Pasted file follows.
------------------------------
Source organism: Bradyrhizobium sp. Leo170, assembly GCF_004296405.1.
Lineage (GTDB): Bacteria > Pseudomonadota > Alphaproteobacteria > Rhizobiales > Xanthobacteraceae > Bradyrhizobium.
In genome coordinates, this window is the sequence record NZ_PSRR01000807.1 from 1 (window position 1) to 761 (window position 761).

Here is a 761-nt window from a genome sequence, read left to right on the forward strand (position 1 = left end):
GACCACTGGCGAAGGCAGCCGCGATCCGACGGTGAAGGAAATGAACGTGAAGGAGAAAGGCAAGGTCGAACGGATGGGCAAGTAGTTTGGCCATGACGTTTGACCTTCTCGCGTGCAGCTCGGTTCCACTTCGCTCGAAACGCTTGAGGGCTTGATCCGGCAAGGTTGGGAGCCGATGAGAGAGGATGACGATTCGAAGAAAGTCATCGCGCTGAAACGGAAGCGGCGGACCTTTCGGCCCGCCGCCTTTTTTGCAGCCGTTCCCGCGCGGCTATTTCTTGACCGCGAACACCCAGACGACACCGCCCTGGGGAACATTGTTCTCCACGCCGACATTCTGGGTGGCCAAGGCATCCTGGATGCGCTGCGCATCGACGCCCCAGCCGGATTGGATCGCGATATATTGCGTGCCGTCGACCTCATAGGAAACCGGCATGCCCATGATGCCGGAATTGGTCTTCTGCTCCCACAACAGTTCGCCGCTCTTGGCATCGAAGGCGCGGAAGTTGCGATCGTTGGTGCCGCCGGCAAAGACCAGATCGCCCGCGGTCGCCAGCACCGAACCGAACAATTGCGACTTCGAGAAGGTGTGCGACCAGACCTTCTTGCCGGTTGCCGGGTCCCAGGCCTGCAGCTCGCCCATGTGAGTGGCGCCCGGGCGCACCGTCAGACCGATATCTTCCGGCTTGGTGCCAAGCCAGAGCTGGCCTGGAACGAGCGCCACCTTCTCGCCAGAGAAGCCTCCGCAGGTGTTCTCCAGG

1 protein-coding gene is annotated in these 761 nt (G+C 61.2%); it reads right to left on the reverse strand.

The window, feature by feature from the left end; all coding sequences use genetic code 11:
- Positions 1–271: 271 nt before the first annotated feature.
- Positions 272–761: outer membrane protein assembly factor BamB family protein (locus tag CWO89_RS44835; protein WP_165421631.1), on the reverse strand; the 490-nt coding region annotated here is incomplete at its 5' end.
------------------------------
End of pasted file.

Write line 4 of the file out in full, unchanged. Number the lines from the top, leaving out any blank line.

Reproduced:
Here is a 761-nt window from a genome sequence, read left to right on the forward strand (position 1 = left end):